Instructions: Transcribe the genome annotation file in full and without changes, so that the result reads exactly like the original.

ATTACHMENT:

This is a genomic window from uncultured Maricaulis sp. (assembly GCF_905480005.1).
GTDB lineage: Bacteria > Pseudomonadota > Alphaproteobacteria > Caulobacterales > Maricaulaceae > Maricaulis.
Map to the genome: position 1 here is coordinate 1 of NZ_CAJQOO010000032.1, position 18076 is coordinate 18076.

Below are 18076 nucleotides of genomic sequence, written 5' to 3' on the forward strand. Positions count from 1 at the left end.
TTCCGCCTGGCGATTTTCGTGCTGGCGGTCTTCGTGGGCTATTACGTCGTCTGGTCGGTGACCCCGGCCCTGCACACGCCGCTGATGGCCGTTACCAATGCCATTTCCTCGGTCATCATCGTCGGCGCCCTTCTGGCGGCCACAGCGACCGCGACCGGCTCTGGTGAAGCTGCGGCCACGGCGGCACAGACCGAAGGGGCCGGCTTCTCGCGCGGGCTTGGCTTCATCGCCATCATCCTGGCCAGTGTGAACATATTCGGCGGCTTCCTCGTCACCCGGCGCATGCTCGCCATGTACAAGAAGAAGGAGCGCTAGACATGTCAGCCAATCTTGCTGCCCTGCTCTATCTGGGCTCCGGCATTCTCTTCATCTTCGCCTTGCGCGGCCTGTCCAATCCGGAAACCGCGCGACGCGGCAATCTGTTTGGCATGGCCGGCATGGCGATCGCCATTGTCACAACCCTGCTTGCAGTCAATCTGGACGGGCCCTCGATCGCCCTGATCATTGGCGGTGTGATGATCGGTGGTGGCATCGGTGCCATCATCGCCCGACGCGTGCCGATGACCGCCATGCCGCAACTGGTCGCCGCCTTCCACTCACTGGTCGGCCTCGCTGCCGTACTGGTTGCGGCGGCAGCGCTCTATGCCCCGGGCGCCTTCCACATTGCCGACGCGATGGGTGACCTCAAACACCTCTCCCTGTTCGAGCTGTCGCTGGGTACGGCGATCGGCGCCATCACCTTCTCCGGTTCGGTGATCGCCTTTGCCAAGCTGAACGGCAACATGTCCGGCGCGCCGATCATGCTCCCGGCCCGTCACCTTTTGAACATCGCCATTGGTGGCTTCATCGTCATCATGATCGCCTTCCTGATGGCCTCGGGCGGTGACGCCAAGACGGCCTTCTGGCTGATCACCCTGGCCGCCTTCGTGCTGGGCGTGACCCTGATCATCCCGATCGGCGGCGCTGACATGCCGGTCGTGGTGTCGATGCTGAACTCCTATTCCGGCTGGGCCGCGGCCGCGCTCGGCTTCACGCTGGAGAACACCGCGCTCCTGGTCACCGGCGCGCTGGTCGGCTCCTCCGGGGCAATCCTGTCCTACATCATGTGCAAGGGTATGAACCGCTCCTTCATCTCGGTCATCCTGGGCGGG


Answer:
This is a genomic window from uncultured Maricaulis sp. (assembly GCF_905480005.1).
GTDB lineage: Bacteria > Pseudomonadota > Alphaproteobacteria > Caulobacterales > Maricaulaceae > Maricaulis.
Map to the genome: position 1 here is coordinate 1 of NZ_CAJQOO010000032.1, position 18076 is coordinate 18076.

Below are 18076 nucleotides of genomic sequence, written 5' to 3' on the forward strand. Positions count from 1 at the left end.
TTCCGCCTGGCGATTTTCGTGCTGGCGGTCTTCGTGGGCTATTACGTCGTCTGGTCGGTGACCCCGGCCCTGCACACGCCGCTGATGGCCGTTACCAATGCCATTTCCTCGGTCATCATCGTCGGCGCCCTTCTGGCGGCCACAGCGACCGCGACCGGCTCTGGTGAAGCTGCGGCCACGGCGGCACAGACCGAAGGGGCCGGCTTCTCGCGCGGGCTTGGCTTCATCGCCATCATCCTGGCCAGTGTGAACATATTCGGCGGCTTCCTCGTCACCCGGCGCATGCTCGCCATGTACAAGAAGAAGGAGCGCTAGACATGTCAGCCAATCTTGCTGCCCTGCTCTATCTGGGCTCCGGCATTCTCTTCATCTTCGCCTTGCGCGGCCTGTCCAATCCGGAAACCGCGCGACGCGGCAATCTGTTTGGCATGGCCGGCATGGCGATCGCCATTGTCACAACCCTGCTTGCAGTCAATCTGGACGGGCCCTCGATCGCCCTGATCATTGGCGGTGTGATGATCGGTGGTGGCATCGGTGCCATCATCGCCCGACGCGTGCCGATGACCGCCATGCCGCAACTGGTCGCCGCCTTCCACTCACTGGTCGGCCTCGCTGCCGTACTGGTTGCGGCGGCAGCGCTCTATGCCCCGGGCGCCTTCCACATTGCCGACGCGATGGGTGACCTCAAACACCTCTCCCTGTTCGAGCTGTCGCTGGGTACGGCGATCGGCGCCATCACCTTCTCCGGTTCGGTGATCGCCTTTGCCAAGCTGAACGGCAACATGTCCGGCGCGCCGATCATGCTCCCGGCCCGTCACCTTTTGAACATCGCCATTGGTGGCTTCATCGTCATCATGATCGCCTTCCTGATGGCCTCGGGCGGTGACGCCAAGACGGCCTTCTGGCTGATCACCCTGGCCGCCTTCGTGCTGGGCGTGACCCTGATCATCCCGATCGGCGGCGCTGACATGCCGGTCGTGGTGTCGATGCTGAACTCCTATTCCGGCTGGGCCGCGGCCGCGCTCGGCTTCACGCTGGAGAACACCGCGCTCCTGGTCACCGGCGCGCTGGTCGGCTCCTCCGGGGCAATCCTGTCCTACATCATGTGCAAGGGTATGAACCGCTCCTTCATCTCGGTCATCCTGGGCGGG